Nutcracker ballet. Music by Peter Ilich Tchaikovsky. Choreography by Helgi Tomasson. Performed 2007 by the San Francisco Ballet at the San Francisco War Memorial Opera House. Stars Elizabeth Powell (Clara), Davit Karapetyan (Nutcracker Prince), Damian Smith (Uncle Drosselmeyer), David Arce (Mouse King), Yuan Yuan Tan (Snow Queen), Pierre-François Vilanoba (Snow King), Vanessa Zahorian (Sugar Plum Fairy), Maria Kochetkova (Grand Pas de Deux Ballerina), Nicolas Blanc (Chinese Man); and Sarah Van Patten (Genie). Martin West conducts the San Francisco Ballet Orchestra. Set design by Michael Yeargan; costumes by Martin Pakledinaz; lighting by James F. Ingalls; projection designs by Wendall K. Harrington. Directed for film by Matthew Diamond; Audio Producer Adam was Abeshouse; Executive Producer was Havid Horn. Disc has especially valuable extras. Released in 2009, all music recorded with 48kHz/24-bit specs and disc has 5.0 PCM sound output. Grade: A+

This Nutcracker is set in San Francisco in about 1915, a few years after the great earthquake. Much research and work results in authentic-looking design. This was doubtless a source of great pride to the citizens of SF and works fine for everybody else, even though Act II is set in a San Franciscan landmark building rather than in the Land of Sweets.

Americans are used to romance for Clara. Here little Clara (Elizabeth Powell) is transformed at the end into a young woman for the Grand Pas de Deux with the Prince. This is performed with spectacular lifts by Maria Kochetkova and Prince Davit Karapetyan. Kochetkova preseves Clara's innocence with the bemused expression of self-conscious embarrassment of a young girl playing make-believe. So this take will probably be both safe and satisfying to the girls in your audience. (This might be too bland for you. I'm thinking now about the Baryshnikov/Kirkland 1977 version with the American Ballet Theater that became famous in the U.S. on television. That's the one where Clara falls in love with the Prince and Drosselmeyer (Alexander Minz), terrified that Clara will not return to her family, must forcefully intervene to break the spell.)

The production has brilliant scenery, costumes, and lighting. 164 company members and students dance like they are competing for first prize. All the character dances from the Spanish Dance to the Waltz of the Flowers are wonderful.

Well, let's break the monotony with some screenshots. The ballet starts with the traditional scenes from the street and the family Christmas party. Note the dress on the ballerina; I think it shows up again on the Sugar Plum Fairy in Act II:

Uncle Drosselmeyer gives the Nutcracker doll to Clara, and Clara's brother breaks it. Drosselmeyer and the girls nurse the doll while the boys plot more mischief:


A surprise attack:


After the party, Clara in her nightgown creeps downstairs to sleep with her doll. Drosselmeyer returns in her dream:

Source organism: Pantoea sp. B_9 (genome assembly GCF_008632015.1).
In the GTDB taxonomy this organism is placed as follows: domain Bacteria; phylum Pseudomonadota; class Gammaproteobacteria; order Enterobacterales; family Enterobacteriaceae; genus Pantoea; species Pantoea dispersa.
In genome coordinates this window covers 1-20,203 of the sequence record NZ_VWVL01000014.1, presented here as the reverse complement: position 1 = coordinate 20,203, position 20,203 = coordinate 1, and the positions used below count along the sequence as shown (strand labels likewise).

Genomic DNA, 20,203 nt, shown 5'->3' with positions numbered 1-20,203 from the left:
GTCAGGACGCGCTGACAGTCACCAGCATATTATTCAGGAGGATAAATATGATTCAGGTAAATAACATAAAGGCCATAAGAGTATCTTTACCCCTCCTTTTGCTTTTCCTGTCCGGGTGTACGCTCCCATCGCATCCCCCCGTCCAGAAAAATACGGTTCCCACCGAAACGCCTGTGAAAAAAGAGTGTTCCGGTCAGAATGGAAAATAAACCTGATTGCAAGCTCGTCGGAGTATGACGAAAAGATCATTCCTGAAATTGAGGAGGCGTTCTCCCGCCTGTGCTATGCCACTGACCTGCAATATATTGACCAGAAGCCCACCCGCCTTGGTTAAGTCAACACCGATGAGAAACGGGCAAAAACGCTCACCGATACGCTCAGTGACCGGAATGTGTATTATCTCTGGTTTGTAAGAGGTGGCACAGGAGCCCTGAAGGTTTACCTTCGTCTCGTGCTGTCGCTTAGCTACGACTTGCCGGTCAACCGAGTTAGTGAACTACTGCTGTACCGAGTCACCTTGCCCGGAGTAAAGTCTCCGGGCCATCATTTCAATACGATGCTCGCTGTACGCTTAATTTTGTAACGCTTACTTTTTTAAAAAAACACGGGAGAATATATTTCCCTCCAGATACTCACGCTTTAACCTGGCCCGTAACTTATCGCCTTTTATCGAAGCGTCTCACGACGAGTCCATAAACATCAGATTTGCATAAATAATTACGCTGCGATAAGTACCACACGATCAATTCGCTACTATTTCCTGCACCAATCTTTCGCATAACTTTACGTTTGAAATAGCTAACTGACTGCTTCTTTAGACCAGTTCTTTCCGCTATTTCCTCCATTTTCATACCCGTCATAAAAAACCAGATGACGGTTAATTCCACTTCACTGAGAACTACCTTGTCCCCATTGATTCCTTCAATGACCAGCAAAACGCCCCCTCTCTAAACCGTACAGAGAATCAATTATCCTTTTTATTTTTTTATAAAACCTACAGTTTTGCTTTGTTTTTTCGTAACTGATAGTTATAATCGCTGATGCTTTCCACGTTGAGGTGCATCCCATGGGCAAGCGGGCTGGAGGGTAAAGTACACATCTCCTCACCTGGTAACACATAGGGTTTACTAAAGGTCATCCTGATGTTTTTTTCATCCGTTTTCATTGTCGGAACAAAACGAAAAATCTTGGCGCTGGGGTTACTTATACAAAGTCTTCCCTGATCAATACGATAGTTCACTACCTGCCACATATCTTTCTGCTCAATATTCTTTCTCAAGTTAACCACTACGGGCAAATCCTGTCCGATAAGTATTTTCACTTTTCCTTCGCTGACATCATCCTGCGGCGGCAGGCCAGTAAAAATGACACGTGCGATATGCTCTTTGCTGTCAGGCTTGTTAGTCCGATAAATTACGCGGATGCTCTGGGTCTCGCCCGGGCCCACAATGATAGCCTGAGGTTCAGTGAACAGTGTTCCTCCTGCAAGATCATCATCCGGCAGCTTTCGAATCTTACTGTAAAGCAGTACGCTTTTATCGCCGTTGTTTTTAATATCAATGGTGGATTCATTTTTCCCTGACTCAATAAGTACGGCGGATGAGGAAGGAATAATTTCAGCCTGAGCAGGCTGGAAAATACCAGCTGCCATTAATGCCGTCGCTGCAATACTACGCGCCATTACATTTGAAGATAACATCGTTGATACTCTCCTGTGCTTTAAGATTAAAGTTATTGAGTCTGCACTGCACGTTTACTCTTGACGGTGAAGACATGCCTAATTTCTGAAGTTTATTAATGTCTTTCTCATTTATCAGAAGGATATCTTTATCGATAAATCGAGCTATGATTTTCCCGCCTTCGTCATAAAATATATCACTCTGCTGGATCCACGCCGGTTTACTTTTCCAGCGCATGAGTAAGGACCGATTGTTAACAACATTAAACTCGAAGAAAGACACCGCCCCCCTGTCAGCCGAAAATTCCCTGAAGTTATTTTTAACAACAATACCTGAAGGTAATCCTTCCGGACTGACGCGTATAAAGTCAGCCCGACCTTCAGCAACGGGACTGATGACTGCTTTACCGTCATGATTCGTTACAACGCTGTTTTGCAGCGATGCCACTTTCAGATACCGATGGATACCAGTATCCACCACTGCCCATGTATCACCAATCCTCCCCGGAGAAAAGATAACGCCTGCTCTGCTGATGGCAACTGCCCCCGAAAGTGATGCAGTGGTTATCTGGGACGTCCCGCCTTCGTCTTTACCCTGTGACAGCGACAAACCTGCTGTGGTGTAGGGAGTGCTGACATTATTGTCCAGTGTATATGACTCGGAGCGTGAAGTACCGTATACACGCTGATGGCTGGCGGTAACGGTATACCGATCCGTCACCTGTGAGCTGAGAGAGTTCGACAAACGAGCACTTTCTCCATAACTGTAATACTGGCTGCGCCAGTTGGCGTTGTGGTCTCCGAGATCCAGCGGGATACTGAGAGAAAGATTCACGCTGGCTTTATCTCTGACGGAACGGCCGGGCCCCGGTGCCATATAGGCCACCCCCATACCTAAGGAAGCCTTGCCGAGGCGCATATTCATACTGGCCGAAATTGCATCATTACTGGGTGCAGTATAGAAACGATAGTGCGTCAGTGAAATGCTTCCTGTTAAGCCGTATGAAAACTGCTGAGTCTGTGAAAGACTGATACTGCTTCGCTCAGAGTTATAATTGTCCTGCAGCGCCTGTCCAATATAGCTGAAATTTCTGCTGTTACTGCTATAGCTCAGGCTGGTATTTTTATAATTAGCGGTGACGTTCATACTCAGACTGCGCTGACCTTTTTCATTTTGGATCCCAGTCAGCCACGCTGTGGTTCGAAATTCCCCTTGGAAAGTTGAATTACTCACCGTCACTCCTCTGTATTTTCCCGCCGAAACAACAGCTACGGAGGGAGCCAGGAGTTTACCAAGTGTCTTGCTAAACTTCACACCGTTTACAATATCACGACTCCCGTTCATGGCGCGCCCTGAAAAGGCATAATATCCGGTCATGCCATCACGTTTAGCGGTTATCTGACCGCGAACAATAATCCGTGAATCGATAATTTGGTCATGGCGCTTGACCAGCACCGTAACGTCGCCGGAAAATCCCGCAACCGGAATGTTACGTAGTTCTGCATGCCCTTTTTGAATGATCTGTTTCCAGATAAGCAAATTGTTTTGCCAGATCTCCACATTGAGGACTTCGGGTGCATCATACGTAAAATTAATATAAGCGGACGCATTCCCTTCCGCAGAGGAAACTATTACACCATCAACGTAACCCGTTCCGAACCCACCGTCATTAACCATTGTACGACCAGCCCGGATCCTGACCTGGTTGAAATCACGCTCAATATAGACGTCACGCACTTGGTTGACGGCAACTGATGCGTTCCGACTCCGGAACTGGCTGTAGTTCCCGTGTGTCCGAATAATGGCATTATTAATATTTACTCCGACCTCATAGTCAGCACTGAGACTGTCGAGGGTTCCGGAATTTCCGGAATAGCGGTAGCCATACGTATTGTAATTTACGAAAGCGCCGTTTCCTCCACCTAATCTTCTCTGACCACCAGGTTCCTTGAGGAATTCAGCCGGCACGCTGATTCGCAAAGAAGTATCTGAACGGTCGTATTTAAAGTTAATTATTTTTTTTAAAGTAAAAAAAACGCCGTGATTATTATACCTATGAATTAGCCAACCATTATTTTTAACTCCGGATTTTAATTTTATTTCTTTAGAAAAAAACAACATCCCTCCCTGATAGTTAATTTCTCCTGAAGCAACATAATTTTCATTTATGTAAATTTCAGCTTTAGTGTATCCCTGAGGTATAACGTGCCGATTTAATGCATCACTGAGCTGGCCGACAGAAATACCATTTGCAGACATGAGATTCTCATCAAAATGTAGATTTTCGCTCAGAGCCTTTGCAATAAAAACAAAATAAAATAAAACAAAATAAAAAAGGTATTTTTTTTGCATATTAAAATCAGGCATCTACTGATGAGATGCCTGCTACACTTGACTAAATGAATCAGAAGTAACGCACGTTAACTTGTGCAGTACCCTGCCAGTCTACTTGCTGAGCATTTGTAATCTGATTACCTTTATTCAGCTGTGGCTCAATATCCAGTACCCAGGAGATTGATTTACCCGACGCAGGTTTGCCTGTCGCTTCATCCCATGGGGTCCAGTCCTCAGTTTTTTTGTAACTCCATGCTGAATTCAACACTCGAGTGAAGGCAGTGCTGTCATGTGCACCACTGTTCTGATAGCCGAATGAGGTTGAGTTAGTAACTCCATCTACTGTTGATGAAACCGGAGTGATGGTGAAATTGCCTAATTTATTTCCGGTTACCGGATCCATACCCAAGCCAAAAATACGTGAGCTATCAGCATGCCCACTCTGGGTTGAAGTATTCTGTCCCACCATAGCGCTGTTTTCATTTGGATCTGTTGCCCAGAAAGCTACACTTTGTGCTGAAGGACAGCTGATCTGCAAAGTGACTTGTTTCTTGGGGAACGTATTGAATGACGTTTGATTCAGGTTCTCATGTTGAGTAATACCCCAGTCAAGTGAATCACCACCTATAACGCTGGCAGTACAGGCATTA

The magician transforms the living room and the Nutcracker doll is now as big as a real man:


Clara's girlfriends become soldiers. They and the Nutcracker will protect Clara:


They will protect Clara even from those nasty boys, who have turned into real rats!


A whiff of grapeshot:


The rats flee in defeat. The Nutcracker is revealed to be a Prince:


The Prince takes Clara on a fabulous journey. First they pass through the land of the Snow King (Fierre François Vilanoba) and Snow Queen (Yuan Yuan Tan):


The female corps contributes 16 snowflakes who manage to give a huge impression for their modest number backed up by stage effects that leave the place looking like Siberia. Note the curtain falling to end Act 1:


Act 2 opens with the Sugar Plum Fairy (Vanessa Zahorian) and a number for older students at the SFB School:


The best Arabian Dance ever (with genie Sarah Van Patten):


In San Francisco, they know how to make a great Chinese dragon (solo dancer Nicolas Blanc):

The Mirlitons:


A spectacular Russian Dance:


Madame du Cirque has many surprises in her tent. The dancing bear is alone worth the price of this disc:


The Waltz of the Flowers:

Clara the child is transformed into Clara the woman so she can dance one time with the Prince:


Drosselmeyer calls for the Grand Finale, dispels the dreams, and returns Clara to the parlor in her home:

The San Francisco Ballet Orchestra must know the Nutcracker score by heart. The music recording is fine although not exceptional for the quality of music we are getting on HDVDs in late 2010. Originally I marked this production down from "A+" to "A" because of motion artifacts. But later the OperaDou Jury gave this production a high grade. We now have several other worthy new Nutcracker discs, but I still think subject San Francisco show is one of the best. So I will overlook the motion problems I noticed before and give this disc an "A+."